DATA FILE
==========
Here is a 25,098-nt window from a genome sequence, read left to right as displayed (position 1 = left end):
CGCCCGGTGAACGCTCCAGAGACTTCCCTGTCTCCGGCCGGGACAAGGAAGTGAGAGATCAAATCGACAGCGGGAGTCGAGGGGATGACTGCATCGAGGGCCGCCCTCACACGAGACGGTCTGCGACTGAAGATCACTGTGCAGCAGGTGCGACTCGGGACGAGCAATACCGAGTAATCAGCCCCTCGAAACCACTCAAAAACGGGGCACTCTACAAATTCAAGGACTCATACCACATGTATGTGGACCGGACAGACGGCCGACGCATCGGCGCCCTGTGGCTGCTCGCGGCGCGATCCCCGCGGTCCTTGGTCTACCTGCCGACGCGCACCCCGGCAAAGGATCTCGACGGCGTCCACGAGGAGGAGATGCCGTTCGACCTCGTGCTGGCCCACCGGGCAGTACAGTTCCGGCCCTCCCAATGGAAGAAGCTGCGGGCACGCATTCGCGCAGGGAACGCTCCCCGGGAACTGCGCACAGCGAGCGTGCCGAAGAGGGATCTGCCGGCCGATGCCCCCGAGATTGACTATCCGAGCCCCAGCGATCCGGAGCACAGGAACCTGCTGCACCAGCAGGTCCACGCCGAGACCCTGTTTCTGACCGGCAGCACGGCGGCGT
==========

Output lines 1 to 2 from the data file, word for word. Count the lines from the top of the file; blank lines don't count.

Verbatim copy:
Here is a 25,098-nt window from a genome sequence, read left to right as displayed (position 1 = left end):
CGCCCGGTGAACGCTCCAGAGACTTCCCTGTCTCCGGCCGGGACAAGGAAGTGAGAGATCAAATCGACAGCGGGAGTCGAGGGGATGACTGCATCGAGGGCCGCCCTCACACGAGACGGTCTGCGACTGAAGATCACTGTGCAGCAGGTGCGACTCGGGACGAGCAATACCGAGTAATCAGCCCCTCGAAACCACTCAAAAACGGGGCACTCTACAAATTCAAGGACTCATACCACATGTATGTGGACCGGACAGACGGCCGACGCATCGGCGCCCTGTGGCTGCTCGCGGCGCGATCCCCGCGGTCCTTGGTCTACCTGCCGACGCGCACCCCGGCAAAGGATCTCGACGGCGTCCACGAGGAGGAGATGCCGTTCGACCTCGTGCTGGCCCACCGGGCAGTACAGTTCCGGCCCTCCCAATGGAAGAAGCTGCGGGCACGCATTCGCGCAGGGAACGCTCCCCGGGAACTGCGCACAGCGAGCGTGCCGAAGAGGGATCTGCCGGCCGATGCCCCCGAGATTGACTATCCGAGCCCCAGCGATCCGGAGCACAGGAACCTGCTGCACCAGCAGGTCCACGCCGAGACCCTGTTTCTGACCGGCAGCACGGCGGCGT